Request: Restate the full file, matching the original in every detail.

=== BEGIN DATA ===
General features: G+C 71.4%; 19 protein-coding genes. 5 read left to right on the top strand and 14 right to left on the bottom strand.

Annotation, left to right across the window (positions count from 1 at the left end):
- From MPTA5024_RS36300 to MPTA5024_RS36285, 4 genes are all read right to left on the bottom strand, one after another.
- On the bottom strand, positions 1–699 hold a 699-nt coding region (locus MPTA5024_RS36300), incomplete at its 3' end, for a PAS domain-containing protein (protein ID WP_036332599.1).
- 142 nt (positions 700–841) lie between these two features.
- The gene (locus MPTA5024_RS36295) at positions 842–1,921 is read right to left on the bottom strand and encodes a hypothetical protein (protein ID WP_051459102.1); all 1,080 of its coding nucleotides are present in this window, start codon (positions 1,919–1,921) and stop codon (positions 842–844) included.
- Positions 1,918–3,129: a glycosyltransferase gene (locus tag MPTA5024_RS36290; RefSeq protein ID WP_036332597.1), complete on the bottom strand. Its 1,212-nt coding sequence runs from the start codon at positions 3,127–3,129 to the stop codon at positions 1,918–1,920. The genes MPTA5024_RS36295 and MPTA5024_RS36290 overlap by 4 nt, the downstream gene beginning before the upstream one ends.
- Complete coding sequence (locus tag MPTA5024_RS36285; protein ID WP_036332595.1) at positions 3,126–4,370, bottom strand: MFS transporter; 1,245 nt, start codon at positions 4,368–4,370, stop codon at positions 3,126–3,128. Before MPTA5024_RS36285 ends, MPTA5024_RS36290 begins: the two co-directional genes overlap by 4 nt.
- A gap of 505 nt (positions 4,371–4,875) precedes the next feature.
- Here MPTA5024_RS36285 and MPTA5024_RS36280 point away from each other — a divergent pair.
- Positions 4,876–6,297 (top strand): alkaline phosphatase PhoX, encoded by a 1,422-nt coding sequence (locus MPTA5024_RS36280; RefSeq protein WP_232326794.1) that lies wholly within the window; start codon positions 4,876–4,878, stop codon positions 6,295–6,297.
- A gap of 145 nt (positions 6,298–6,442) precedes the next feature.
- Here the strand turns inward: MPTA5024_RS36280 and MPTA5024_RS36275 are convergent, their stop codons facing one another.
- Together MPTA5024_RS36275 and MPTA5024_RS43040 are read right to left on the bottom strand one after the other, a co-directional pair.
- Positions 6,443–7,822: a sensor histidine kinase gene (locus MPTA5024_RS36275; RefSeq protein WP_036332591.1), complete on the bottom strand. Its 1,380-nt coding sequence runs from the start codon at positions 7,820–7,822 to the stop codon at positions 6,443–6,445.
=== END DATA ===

General features: G+C 71.4%; 19 protein-coding genes. 5 read left to right on the top strand and 14 right to left on the bottom strand.

Annotation, left to right across the window (positions count from 1 at the left end):
- From MPTA5024_RS36300 to MPTA5024_RS36285, 4 genes are all read right to left on the bottom strand, one after another.
- On the bottom strand, positions 1–699 hold a 699-nt coding region (locus MPTA5024_RS36300), incomplete at its 3' end, for a PAS domain-containing protein (protein ID WP_036332599.1).
- 142 nt (positions 700–841) lie between these two features.
- The gene (locus MPTA5024_RS36295) at positions 842–1,921 is read right to left on the bottom strand and encodes a hypothetical protein (protein ID WP_051459102.1); all 1,080 of its coding nucleotides are present in this window, start codon (positions 1,919–1,921) and stop codon (positions 842–844) included.
- Positions 1,918–3,129: a glycosyltransferase gene (locus tag MPTA5024_RS36290; RefSeq protein ID WP_036332597.1), complete on the bottom strand. Its 1,212-nt coding sequence runs from the start codon at positions 3,127–3,129 to the stop codon at positions 1,918–1,920. The genes MPTA5024_RS36295 and MPTA5024_RS36290 overlap by 4 nt, the downstream gene beginning before the upstream one ends.
- Complete coding sequence (locus tag MPTA5024_RS36285; protein ID WP_036332595.1) at positions 3,126–4,370, bottom strand: MFS transporter; 1,245 nt, start codon at positions 4,368–4,370, stop codon at positions 3,126–3,128. Before MPTA5024_RS36285 ends, MPTA5024_RS36290 begins: the two co-directional genes overlap by 4 nt.
- A gap of 505 nt (positions 4,371–4,875) precedes the next feature.
- Here MPTA5024_RS36285 and MPTA5024_RS36280 point away from each other — a divergent pair.
- Positions 4,876–6,297 (top strand): alkaline phosphatase PhoX, encoded by a 1,422-nt coding sequence (locus MPTA5024_RS36280; RefSeq protein WP_232326794.1) that lies wholly within the window; start codon positions 4,876–4,878, stop codon positions 6,295–6,297.
- A gap of 145 nt (positions 6,298–6,442) precedes the next feature.
- Here the strand turns inward: MPTA5024_RS36280 and MPTA5024_RS36275 are convergent, their stop codons facing one another.
- Together MPTA5024_RS36275 and MPTA5024_RS43040 are read right to left on the bottom strand one after the other, a co-directional pair.
- Positions 6,443–7,822: a sensor histidine kinase gene (locus MPTA5024_RS36275; RefSeq protein WP_036332591.1), complete on the bottom strand. Its 1,380-nt coding sequence runs from the start codon at positions 7,820–7,822 to the stop codon at positions 6,443–6,445.